I have a trip to England in January to look forward to – a church meeting in Westminster and a night in the van in Abbey Orchard Street to the yelling of drunks in the street and the harsh sodium lights. It will be a time for an all-too-brief evening with an old friend, and then Sunday morning in Canterbury before returning to Dover and France. It is much less difficult to travel in the winter – and cheaper. Then there is Lent and the spring to look forward to, hoping that 2017 will bring more happiness and hope than 1917!

I try not to be too influenced by prophecies, because they almost all fail and leave us with business as usual. I’m not interested in the end of the world. If that happens, we die and will find ourselves in another world also created by God. I would like to see hope for those now born and have their entire lives ahead of them. I yearn for change and something new to bring that hope, like in 2005 when Benedict XVI was elected or 1740 when the earlier Pope Benedict (XIV) brought science, culture and reason to the Church – who was also a brief flash of light. Wouldn’t we yearn for a Philosopher King as Plato mused so long ago?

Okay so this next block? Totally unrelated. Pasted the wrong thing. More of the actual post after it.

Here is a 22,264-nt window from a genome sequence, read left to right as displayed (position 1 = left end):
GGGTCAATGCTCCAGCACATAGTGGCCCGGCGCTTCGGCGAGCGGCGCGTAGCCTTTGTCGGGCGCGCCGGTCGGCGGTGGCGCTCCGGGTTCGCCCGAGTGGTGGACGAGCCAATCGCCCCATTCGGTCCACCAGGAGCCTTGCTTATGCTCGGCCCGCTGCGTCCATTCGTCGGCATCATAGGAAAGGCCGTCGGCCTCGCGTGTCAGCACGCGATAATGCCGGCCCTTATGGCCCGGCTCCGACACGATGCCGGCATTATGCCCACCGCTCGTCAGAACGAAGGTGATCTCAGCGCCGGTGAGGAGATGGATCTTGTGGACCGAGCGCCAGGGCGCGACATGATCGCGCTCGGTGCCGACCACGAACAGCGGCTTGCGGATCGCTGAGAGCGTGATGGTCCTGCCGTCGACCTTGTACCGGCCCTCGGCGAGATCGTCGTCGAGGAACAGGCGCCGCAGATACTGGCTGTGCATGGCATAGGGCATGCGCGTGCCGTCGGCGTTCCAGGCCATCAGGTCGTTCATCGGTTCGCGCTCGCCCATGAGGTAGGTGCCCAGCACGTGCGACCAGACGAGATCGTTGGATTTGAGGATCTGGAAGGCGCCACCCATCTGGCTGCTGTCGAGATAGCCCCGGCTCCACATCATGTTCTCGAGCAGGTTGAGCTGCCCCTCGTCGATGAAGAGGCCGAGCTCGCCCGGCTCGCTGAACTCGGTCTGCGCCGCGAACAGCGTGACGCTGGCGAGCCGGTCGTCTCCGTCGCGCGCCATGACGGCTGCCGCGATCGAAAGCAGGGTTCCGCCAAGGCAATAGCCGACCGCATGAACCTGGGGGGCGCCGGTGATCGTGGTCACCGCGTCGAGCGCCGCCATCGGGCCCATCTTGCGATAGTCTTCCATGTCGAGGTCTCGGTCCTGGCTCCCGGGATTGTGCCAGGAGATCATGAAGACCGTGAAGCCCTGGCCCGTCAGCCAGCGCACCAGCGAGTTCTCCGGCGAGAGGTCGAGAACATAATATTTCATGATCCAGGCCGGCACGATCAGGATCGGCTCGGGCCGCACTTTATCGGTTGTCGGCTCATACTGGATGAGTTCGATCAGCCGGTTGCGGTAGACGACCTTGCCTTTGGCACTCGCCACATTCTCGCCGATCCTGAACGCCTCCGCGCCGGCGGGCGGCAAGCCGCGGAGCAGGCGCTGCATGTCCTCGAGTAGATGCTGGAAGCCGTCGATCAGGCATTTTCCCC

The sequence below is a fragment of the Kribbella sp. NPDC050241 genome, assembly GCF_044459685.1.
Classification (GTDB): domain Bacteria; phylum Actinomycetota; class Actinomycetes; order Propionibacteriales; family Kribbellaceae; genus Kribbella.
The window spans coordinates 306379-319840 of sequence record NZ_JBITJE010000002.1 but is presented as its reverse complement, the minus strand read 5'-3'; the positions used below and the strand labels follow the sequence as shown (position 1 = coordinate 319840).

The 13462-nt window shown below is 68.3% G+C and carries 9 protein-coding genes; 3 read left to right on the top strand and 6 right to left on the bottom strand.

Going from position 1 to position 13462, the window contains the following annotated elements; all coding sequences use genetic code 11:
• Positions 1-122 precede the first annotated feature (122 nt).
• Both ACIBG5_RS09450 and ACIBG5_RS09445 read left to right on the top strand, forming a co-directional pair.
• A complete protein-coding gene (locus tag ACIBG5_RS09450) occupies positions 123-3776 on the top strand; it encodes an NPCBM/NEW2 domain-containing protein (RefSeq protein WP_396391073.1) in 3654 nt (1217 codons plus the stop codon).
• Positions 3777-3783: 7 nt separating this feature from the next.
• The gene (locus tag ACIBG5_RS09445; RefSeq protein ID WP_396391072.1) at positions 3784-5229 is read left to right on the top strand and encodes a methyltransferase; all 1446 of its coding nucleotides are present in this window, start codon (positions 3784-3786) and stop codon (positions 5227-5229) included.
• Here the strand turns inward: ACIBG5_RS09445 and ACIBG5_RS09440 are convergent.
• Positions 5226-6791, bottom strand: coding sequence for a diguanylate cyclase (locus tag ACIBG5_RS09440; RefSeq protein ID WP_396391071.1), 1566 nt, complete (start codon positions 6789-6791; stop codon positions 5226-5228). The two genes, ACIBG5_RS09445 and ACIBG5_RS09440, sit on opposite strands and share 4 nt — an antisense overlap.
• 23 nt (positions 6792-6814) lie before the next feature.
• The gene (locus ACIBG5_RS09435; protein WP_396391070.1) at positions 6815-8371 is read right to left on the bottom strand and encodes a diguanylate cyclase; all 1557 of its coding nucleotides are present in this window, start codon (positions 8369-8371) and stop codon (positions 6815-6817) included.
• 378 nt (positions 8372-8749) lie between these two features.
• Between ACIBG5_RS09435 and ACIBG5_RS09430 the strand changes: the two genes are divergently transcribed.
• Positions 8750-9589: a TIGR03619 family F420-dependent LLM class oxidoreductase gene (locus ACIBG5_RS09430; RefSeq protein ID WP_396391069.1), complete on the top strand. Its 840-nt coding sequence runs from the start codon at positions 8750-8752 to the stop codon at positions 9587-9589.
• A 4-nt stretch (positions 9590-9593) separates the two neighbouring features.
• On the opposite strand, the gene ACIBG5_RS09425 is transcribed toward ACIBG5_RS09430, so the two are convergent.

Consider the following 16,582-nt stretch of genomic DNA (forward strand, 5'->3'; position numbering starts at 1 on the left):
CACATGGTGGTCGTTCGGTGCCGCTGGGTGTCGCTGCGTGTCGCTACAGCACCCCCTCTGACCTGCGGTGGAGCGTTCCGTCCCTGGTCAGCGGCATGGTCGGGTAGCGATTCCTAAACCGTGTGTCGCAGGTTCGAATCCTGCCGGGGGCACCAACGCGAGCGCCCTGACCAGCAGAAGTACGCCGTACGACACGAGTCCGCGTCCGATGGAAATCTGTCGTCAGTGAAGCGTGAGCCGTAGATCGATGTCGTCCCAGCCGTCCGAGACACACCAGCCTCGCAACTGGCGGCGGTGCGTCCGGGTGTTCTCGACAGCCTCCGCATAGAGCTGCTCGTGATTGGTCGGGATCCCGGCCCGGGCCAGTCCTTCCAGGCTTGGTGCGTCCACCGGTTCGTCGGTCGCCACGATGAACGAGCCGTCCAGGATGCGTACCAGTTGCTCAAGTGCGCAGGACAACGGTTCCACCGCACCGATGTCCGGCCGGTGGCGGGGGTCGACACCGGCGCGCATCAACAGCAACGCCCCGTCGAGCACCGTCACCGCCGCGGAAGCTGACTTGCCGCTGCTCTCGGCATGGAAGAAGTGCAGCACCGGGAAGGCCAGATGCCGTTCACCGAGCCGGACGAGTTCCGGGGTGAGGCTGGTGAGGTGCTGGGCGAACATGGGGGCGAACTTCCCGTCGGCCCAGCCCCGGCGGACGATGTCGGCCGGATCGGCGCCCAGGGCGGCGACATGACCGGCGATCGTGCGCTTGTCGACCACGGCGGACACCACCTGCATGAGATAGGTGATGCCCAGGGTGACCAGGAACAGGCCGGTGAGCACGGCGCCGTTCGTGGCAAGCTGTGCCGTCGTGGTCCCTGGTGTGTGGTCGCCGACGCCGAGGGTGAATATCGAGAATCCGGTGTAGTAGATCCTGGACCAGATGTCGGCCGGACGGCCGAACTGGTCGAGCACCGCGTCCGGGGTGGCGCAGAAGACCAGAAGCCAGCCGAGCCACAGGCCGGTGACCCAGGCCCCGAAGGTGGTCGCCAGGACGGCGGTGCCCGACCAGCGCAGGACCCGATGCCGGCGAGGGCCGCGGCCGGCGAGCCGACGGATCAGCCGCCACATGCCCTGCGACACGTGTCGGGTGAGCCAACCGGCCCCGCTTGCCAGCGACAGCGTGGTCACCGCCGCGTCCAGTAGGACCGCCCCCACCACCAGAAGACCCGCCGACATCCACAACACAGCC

Sorry for the rambling. Time to get some chores done…

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8 Responses to End of the Season

  1. Dale says:

    Fr Anthony, I agree with this post, and I am also very, very worried about Mx (this is the new form of gender-free honorific for both men and women in the United States [it is hard to keep up with ever-changing Americanese]) Clinton’s dredging up phantoms of the Cold War with Russia to deflect her rather dishonest actions and those of the DNC. Why must the left always have an enemy to hate? If one does not exist, it is necessary to invent one, regardless of the international dangers and repercussions. She is not mentioning China simply because the Americans owe them so much money. Thrump is now being attacked for simply being willing to speak with Putin.